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Wednesday, 1 October 2014

Experience the Culture of Japan While Teaching

Japan is a popular destination for EFL teachers, as schools typically offer their teachers a good wage and plenty of benefits. In Japan, children begin formally learning English in school once they reach middle schools and continue through high school. Due to the large amount of English learners in the country, there are plenty of employment opportunities in Japan. Recently, one of Japan’s biggest recruiters, Nova, went bankrupt. While this means that finding that dream job in Japan may be more difficult, it is still out there for someone willing to search around.

Japan is a country of variety. Big cities such as Tokyo, and Osaka provide all of the cutting edge technology and style one could ask for, and countryside areas such as Katorimura and Mihonoseki provide a relaxing and spiritual escape. Even the climate changes drastically with the seasons. Whether you find work in the bustling metropolis of Tokyo, or in a quiet village in the countryside, Japan has something to offer every teacher and traveler.
 

Probably the most recognizable landmark in Japan, is the silhouette of Mount Fuji. Shown in countless movies, postcards and paintings, it is a must-see for anyone spending time in Japan. It attracts over two hundred tourists annually, and only about a third of these are foreign visitors. Japanese people also revere this symbol of their country and make the arduous trek up. Located in the south of Honshu, it can be viewed from the surrounding cities of Gotemba, Fujiyoshida, and Fujinomia. Some of the most spectacular views can be seen from nearby Lake Ashi.

Mount Fuji

Built in 1958, Tokyo Tower is the second highest man-made structure in Japan and is the symbol of Japan’s technical advancement. Modelled after the Eiffel Tower in Paris, tourists can travel to the observation deck 250 meters up and see as far as Mt Fuji. For those travelers afraid of heights, the four story “FootTown” at the bottom of the tower features the Tokyo Guinness World Record Museum, and Tokyo Wax Museum as well as restaurants and shops.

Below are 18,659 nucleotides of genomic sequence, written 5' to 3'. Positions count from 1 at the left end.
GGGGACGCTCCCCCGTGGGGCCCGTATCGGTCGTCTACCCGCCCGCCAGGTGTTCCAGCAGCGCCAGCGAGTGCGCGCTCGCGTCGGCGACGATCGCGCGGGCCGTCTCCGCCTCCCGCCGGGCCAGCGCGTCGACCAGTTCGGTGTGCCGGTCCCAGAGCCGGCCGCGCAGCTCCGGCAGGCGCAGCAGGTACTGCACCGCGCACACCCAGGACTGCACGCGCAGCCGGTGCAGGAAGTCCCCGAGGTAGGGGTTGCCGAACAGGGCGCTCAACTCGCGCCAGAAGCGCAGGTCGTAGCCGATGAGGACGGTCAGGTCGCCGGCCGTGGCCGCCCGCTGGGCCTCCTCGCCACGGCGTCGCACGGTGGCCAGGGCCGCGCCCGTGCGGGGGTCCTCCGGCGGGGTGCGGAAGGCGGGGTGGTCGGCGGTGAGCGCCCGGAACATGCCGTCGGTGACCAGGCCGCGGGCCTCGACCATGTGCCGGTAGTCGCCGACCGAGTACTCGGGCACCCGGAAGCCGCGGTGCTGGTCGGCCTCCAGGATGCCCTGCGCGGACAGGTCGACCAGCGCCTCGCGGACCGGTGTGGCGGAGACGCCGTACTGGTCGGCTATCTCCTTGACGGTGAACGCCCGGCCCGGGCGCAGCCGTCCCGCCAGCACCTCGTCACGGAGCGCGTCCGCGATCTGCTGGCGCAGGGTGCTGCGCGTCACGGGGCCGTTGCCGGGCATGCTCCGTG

Tokyo Tower

Built on the historic grounds of the former Edo Castle, the current grounds of the Tokyo Imperial Palace remain a compelling tourist attraction for anyone visiting Tokyo. The 3.41 sqKm grounds feature historically restored buildings, gardens and moats. The inner grounds of the Palace remain closed to the public, aside from on New Year and the Emperor’s Birthday. On these days, visitors are allowed to gather at an inner square of the palace and catch a glimpse of the royal family.

Tokyo Imperial Palace

Located near Nagano is the famous hot-spring area known as Jigokudan (translated as Hell’s Valley), so named for the steam that bubbles up from the mountainside. In winter, the weather here is particularly ferocious and that’s when the local population of Snow Monkeys come down out of the surrounding forests to soak in the natural hot-springs. An amazing sight for any traveler to Japan, a day here will reward you with some unbelievably beautiful photos before the monkeys head back up to their home in the trees.

Jigokudani Monkey Park